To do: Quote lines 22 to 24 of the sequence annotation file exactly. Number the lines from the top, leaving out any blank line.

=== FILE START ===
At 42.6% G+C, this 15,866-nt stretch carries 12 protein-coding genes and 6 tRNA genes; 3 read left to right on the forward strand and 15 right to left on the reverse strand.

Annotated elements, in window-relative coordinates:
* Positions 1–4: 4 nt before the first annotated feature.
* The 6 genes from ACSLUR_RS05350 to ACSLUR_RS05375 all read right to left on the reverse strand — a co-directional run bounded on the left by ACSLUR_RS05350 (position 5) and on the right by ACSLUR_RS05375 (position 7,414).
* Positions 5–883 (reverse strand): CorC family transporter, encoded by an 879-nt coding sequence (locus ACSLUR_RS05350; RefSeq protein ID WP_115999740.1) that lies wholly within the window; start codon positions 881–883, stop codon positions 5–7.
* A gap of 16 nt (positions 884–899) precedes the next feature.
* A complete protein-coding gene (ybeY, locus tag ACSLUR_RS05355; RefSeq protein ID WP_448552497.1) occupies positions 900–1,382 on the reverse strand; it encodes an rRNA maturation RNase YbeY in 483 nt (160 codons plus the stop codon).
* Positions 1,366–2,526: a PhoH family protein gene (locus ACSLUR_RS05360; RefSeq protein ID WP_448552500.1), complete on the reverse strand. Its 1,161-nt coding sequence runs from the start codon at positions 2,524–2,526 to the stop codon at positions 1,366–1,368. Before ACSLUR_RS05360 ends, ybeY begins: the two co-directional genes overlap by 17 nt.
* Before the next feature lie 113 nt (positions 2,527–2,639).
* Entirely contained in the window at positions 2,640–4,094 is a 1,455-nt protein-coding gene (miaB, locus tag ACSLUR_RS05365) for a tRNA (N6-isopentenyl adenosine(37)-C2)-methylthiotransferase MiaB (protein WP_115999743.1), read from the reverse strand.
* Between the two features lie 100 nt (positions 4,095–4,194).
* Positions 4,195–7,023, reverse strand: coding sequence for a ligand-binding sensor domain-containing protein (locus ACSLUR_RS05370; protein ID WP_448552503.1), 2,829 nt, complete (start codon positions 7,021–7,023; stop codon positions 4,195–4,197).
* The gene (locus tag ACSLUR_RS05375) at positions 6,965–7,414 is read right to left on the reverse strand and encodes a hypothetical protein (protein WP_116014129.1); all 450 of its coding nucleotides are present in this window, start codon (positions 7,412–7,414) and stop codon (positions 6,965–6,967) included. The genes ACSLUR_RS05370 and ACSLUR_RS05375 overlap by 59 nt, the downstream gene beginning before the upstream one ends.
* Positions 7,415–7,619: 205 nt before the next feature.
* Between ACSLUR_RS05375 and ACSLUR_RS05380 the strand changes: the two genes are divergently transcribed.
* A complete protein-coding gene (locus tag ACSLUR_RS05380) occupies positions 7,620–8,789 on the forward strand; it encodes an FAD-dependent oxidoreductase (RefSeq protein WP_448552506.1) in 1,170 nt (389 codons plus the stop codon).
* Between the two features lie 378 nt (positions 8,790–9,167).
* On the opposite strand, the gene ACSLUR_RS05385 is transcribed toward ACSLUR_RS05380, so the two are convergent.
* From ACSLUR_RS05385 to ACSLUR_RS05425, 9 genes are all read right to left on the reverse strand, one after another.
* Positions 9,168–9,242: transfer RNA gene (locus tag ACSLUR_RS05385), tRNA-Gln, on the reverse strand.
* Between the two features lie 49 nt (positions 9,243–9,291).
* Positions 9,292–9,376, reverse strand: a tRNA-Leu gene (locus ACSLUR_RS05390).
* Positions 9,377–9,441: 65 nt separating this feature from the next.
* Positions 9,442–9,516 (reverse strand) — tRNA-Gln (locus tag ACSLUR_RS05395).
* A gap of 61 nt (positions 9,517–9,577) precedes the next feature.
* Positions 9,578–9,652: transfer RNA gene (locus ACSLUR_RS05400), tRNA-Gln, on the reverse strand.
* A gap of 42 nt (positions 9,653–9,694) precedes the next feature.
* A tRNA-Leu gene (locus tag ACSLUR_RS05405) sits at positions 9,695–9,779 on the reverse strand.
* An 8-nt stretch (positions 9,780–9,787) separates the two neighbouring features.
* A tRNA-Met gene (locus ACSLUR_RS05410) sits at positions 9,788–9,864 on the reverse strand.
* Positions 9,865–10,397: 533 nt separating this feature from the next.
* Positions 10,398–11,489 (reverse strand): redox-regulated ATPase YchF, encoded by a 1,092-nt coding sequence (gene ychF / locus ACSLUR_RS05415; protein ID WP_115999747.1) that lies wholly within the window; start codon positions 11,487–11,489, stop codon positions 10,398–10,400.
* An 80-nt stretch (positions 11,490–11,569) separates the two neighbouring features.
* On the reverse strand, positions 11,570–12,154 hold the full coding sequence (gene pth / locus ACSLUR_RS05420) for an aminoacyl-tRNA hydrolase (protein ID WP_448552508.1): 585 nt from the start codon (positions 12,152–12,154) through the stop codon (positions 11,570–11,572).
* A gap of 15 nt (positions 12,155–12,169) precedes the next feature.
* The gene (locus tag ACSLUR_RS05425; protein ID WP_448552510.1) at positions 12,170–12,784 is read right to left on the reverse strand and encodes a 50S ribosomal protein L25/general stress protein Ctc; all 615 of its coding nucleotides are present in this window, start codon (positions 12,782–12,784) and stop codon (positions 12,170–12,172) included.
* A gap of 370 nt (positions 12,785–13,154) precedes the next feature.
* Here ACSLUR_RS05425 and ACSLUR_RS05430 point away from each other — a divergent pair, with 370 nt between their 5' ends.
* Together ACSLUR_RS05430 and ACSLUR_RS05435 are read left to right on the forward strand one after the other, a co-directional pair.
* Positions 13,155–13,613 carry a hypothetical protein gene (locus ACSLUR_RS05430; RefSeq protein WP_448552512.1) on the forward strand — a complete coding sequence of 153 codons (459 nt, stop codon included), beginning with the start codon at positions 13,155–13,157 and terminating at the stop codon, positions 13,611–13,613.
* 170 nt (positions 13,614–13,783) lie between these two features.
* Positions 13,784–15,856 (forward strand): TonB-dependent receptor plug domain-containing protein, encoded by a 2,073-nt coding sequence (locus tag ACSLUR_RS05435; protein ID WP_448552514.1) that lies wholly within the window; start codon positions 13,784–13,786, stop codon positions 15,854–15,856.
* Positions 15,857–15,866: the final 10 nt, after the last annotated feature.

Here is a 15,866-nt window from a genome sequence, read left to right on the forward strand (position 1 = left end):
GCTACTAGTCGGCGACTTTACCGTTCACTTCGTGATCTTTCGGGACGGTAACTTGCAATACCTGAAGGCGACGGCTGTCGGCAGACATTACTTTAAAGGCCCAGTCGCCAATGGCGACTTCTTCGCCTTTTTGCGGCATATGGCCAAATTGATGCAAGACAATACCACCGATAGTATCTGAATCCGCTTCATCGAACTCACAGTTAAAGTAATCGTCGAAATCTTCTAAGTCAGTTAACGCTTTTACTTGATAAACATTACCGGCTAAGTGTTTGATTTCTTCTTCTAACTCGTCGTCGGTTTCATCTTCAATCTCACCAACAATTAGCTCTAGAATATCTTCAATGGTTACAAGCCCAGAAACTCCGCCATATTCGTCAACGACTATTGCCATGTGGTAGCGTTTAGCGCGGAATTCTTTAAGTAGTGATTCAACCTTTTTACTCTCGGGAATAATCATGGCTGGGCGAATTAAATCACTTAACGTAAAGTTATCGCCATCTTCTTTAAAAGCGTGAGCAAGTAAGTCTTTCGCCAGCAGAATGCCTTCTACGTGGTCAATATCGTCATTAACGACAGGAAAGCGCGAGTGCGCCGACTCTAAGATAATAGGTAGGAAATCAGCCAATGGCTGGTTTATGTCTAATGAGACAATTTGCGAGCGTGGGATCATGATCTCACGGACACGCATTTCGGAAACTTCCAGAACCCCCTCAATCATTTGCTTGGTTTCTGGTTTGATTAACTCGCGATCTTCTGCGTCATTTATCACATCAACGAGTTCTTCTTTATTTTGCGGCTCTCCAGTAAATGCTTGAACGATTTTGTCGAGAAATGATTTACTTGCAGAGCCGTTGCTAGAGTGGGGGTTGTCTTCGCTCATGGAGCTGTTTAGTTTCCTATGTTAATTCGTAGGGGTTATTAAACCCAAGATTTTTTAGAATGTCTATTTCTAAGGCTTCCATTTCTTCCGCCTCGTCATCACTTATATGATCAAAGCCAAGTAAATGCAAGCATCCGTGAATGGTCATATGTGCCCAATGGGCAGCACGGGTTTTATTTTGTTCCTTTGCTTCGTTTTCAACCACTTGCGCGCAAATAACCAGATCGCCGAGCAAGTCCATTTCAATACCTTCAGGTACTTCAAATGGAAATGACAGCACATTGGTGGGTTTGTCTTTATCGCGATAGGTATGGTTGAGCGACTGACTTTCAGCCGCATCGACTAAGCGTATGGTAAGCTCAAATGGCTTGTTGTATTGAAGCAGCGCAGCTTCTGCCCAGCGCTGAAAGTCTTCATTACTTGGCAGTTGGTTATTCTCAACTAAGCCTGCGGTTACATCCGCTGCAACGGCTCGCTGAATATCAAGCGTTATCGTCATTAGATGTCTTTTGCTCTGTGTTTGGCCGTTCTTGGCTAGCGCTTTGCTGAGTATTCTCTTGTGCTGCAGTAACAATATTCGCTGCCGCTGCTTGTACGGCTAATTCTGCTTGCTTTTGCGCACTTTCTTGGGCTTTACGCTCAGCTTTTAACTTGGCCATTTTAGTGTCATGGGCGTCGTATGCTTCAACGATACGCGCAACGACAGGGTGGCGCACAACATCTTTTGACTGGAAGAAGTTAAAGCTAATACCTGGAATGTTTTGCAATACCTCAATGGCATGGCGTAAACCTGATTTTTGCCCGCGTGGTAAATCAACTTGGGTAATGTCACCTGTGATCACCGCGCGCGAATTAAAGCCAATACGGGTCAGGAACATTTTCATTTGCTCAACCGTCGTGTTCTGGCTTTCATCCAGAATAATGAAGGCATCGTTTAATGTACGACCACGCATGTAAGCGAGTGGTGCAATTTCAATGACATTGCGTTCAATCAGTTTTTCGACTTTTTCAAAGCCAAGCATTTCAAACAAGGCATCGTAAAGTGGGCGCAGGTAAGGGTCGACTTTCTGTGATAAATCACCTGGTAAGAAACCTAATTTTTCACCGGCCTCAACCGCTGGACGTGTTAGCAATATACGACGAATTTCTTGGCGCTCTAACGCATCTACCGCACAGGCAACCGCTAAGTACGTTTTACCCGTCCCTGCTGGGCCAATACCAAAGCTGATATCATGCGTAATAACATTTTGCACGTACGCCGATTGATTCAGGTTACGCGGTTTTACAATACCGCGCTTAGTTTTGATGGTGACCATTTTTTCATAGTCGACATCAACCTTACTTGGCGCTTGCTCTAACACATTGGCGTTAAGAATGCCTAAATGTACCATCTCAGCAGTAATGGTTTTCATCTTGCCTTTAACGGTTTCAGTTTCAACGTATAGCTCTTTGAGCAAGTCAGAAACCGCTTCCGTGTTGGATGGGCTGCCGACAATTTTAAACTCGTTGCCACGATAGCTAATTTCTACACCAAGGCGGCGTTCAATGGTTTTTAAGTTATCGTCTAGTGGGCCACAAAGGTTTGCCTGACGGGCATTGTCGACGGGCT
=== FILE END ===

* Positions 9,292–9,376, reverse strand: a tRNA-Leu gene (locus ACSLUR_RS05390).
* Positions 9,377–9,441: 65 nt separating this feature from the next.
* Positions 9,442–9,516 (reverse strand) — tRNA-Gln (locus tag ACSLUR_RS05395).